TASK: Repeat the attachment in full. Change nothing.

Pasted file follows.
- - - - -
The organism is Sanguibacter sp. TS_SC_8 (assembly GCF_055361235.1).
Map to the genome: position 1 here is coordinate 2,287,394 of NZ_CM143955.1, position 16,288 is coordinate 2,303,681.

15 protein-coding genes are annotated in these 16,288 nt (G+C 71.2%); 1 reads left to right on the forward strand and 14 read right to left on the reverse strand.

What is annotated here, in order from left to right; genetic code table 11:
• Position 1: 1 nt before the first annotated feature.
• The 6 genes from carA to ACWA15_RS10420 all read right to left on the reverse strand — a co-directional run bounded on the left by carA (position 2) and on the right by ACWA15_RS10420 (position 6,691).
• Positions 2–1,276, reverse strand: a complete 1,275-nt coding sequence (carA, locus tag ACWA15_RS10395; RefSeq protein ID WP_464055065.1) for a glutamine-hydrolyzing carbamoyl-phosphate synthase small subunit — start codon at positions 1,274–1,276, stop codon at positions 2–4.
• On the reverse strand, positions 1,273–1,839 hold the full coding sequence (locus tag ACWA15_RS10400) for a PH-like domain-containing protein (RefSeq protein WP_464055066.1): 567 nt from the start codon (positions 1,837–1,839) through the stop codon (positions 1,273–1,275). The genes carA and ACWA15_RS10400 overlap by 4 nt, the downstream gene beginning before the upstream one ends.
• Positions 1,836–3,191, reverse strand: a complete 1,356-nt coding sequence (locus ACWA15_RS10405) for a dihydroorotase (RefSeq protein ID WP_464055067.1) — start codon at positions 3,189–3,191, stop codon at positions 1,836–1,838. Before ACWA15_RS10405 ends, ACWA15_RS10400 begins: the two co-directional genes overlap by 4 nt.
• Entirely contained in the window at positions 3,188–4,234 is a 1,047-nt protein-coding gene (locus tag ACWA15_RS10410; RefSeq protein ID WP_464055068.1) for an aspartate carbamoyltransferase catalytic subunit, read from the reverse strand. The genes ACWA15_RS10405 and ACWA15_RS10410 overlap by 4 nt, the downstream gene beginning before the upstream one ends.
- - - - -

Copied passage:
The organism is Sanguibacter sp. TS_SC_8 (assembly GCF_055361235.1).
Map to the genome: position 1 here is coordinate 2,287,394 of NZ_CM143955.1, position 16,288 is coordinate 2,303,681.

15 protein-coding genes are annotated in these 16,288 nt (G+C 71.2%); 1 reads left to right on the forward strand and 14 read right to left on the reverse strand.

What is annotated here, in order from left to right; genetic code table 11:
• Position 1: 1 nt before the first annotated feature.
• The 6 genes from carA to ACWA15_RS10420 all read right to left on the reverse strand — a co-directional run bounded on the left by carA (position 2) and on the right by ACWA15_RS10420 (position 6,691).
• Positions 2–1,276, reverse strand: a complete 1,275-nt coding sequence (carA, locus tag ACWA15_RS10395; RefSeq protein ID WP_464055065.1) for a glutamine-hydrolyzing carbamoyl-phosphate synthase small subunit — start codon at positions 1,274–1,276, stop codon at positions 2–4.
• On the reverse strand, positions 1,273–1,839 hold the full coding sequence (locus tag ACWA15_RS10400) for a PH-like domain-containing protein (RefSeq protein WP_464055066.1): 567 nt from the start codon (positions 1,837–1,839) through the stop codon (positions 1,273–1,275). The genes carA and ACWA15_RS10400 overlap by 4 nt, the downstream gene beginning before the upstream one ends.
• Positions 1,836–3,191, reverse strand: a complete 1,356-nt coding sequence (locus ACWA15_RS10405) for a dihydroorotase (RefSeq protein ID WP_464055067.1) — start codon at positions 3,189–3,191, stop codon at positions 1,836–1,838. Before ACWA15_RS10405 ends, ACWA15_RS10400 begins: the two co-directional genes overlap by 4 nt.
• Entirely contained in the window at positions 3,188–4,234 is a 1,047-nt protein-coding gene (locus tag ACWA15_RS10410; RefSeq protein ID WP_464055068.1) for an aspartate carbamoyltransferase catalytic subunit, read from the reverse strand. The genes ACWA15_RS10405 and ACWA15_RS10410 overlap by 4 nt, the downstream gene beginning before the upstream one ends.